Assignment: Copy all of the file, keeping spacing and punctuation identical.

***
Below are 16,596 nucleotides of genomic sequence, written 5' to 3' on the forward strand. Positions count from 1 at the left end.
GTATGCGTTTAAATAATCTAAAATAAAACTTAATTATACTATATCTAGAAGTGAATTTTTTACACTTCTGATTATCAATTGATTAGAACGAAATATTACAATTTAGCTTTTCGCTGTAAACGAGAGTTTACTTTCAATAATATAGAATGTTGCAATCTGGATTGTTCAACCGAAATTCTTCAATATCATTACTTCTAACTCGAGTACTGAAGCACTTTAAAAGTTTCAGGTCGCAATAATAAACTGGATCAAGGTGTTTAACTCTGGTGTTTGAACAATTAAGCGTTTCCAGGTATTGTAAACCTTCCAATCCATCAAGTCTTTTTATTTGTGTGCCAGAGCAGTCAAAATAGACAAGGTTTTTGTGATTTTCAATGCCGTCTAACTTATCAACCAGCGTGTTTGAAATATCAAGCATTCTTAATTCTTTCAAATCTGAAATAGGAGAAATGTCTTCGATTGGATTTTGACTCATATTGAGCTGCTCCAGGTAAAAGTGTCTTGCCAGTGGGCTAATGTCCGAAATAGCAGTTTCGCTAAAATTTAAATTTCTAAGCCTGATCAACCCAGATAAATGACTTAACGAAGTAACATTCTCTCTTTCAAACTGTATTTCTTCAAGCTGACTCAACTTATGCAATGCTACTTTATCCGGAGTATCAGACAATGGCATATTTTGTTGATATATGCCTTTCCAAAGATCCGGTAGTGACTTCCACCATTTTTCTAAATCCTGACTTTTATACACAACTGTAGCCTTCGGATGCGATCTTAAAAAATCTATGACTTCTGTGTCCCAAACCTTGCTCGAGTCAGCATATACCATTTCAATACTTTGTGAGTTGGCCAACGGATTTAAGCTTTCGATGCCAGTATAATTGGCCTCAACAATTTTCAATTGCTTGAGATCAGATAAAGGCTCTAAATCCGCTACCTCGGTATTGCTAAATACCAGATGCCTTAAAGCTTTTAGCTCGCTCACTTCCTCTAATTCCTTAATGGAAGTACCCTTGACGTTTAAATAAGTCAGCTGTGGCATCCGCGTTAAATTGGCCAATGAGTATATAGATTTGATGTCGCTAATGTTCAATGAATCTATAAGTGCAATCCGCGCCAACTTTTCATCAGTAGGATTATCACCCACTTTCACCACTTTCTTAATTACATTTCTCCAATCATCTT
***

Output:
Below are 16,596 nucleotides of genomic sequence, written 5' to 3' on the forward strand. Positions count from 1 at the left end.
GTATGCGTTTAAATAATCTAAAATAAAACTTAATTATACTATATCTAGAAGTGAATTTTTTACACTTCTGATTATCAATTGATTAGAACGAAATATTACAATTTAGCTTTTCGCTGTAAACGAGAGTTTACTTTCAATAATATAGAATGTTGCAATCTGGATTGTTCAACCGAAATTCTTCAATATCATTACTTCTAACTCGAGTACTGAAGCACTTTAAAAGTTTCAGGTCGCAATAATAAACTGGATCAAGGTGTTTAACTCTGGTGTTTGAACAATTAAGCGTTTCCAGGTATTGTAAACCTTCCAATCCATCAAGTCTTTTTATTTGTGTGCCAGAGCAGTCAAAATAGACAAGGTTTTTGTGATTTTCAATGCCGTCTAACTTATCAACCAGCGTGTTTGAAATATCAAGCATTCTTAATTCTTTCAAATCTGAAATAGGAGAAATGTCTTCGATTGGATTTTGACTCATATTGAGCTGCTCCAGGTAAAAGTGTCTTGCCAGTGGGCTAATGTCCGAAATAGCAGTTTCGCTAAAATTTAAATTTCTAAGCCTGATCAACCCAGATAAATGACTTAACGAAGTAACATTCTCTCTTTCAAACTGTATTTCTTCAAGCTGACTCAACTTATGCAATGCTACTTTATCCGGAGTATCAGACAATGGCATATTTTGTTGATATATGCCTTTCCAAAGATCCGGTAGTGACTTCCACCATTTTTCTAAATCCTGACTTTTATACACAACTGTAGCCTTCGGATGCGATCTTAAAAAATCTATGACTTCTGTGTCCCAAACCTTGCTCGAGTCAGCATATACCATTTCAATACTTTGTGAGTTGGCCAACGGATTTAAGCTTTCGATGCCAGTATAATTGGCCTCAACAATTTTCAATTGCTTGAGATCAGATAAAGGCTCTAAATCCGCTACCTCGGTATTGCTAAATACCAGATGCCTTAAAGCTTTTAGCTCGCTCACTTCCTCTAATTCCTTAATGGAAGTACCCTTGACGTTTAAATAAGTCAGCTGTGGCATCCGCGTTAAATTGGCCAATGAGTATATAGATTTGATGTCGCTAATGTTCAATGAATCTATAAGTGCAATCCGCGCCAACTTTTCATCAGTAGGATTATCACCCACTTTCACCACTTTCTTAATTACATTTCTCCAATCATCTT